By Latrishka Thomas
“Accommodate, not discriminate” posited labour relations pundits recently, as they discussed concerns regarding the new normal of people working from home.
According to the General Secretary of the Antigua and Barbuda Workers Union (ABWU), David Massiah, “the employer has the responsibility to provide a conducive environment for you to work in”.
As such, he said that employers must engage labour practitioners to navigate through the transition to working from home because “workers who are considered to be high risk cannot be sitting down feeling discriminated against”.
Principal of Employment Matters Caribbean, Carla-Anne Harris-Roper, identified certain factors that must be considered by employers when asking their staff to work from home.
“Where it is possible to do your work from home, there is a cost to that. There is a cost to me operating — my electricity bill, my internet bill — those things are gonna jump. What is going to be the situation in terms of am I going to be expected to absorb those costs?” she remarked.
She added that from the employer’s standpoint, “you need to have robust IT systems with firewalls and all of that in order to protect your client’s data, your very employee, from abuse by others”.
Furthermore, Harris-Roper who is also the Director of Legal Services in the Ministry of Labour in Jamaica, said that occupational safety and health is an essential element of the working from home dynamic.
“You are working in your home, you are not used to doing that for the most part and your home is usually – from a psychological standpoint – a different sphere that helps you in your coping with the pressures and stress of work.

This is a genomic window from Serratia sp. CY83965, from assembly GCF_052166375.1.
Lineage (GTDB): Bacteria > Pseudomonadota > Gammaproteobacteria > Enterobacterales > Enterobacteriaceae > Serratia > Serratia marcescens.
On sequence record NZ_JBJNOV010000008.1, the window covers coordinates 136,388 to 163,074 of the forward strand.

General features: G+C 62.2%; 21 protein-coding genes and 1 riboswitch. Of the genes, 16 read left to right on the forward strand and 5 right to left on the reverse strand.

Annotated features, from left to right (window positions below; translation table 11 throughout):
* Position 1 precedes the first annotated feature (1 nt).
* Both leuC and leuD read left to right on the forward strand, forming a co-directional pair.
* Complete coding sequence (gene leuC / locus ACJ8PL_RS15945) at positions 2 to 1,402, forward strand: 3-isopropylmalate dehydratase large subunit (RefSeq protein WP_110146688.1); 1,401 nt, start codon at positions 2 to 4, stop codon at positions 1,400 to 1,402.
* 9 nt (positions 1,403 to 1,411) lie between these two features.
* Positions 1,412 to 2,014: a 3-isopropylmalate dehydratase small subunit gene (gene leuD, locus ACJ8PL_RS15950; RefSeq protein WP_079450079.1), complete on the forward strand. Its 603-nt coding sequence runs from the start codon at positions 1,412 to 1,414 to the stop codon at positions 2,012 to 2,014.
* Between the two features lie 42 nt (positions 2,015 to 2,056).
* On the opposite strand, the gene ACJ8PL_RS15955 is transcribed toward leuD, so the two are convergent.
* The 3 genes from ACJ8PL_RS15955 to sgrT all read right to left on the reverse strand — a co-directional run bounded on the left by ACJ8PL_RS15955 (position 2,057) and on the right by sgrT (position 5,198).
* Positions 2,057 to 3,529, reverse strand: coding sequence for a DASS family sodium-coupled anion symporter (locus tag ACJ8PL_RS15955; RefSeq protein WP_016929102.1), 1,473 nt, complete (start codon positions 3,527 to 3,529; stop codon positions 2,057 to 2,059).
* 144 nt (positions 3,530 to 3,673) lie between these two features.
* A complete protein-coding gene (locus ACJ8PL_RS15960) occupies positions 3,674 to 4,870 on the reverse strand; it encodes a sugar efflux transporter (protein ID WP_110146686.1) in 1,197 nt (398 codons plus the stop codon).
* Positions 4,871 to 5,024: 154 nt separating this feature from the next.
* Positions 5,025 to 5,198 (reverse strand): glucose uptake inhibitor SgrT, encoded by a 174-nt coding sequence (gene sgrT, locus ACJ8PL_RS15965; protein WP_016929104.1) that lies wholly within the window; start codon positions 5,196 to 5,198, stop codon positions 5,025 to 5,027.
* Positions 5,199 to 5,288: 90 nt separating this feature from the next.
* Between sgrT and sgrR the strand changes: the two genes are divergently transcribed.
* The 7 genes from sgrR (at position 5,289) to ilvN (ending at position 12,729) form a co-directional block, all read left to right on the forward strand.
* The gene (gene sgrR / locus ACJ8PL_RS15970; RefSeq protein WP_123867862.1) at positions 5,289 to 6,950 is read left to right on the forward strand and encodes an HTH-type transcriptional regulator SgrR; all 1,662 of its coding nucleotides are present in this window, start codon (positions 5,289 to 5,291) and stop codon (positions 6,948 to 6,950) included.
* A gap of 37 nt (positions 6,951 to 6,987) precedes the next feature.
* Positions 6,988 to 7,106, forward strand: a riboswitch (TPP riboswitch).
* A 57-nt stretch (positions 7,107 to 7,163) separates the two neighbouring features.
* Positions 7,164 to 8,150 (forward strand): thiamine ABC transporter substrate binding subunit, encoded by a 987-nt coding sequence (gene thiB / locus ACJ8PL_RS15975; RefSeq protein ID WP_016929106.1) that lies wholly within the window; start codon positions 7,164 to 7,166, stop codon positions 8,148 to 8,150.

“When that now becomes one and the same, how is it from that occupational wellness perspective are we going to take that into account?” she queried.
Meanwhile, Dr Jamille Broome, an employment and labour law consultant in Trinidad, stated that women are one of the most disadvantaged groups when it comes to working from home because “it’s going to lead to discrimination on the basis of marital status; it is going to lead to discrimination on the basis of sex [and] as well because we all know the majority of single parents are women”.
Dr Broome said that as it relates discrimination on the basis of powers, “employers are going to go with the more productive employees; the ones who don’t have family responsibilities and can give us the maximum amount of work from home”, so they might be allotted more working hours than the mothers may get.
And, from a socioeconomic perspective, while some mothers “can afford to have some kind of child care while they are working from home, some of those have no other option…because schools are closed,” he added.
The law lecturer therefore concluded that “we have to ensure that mothers are not left with the bad end of the stick in this entire pandemic”.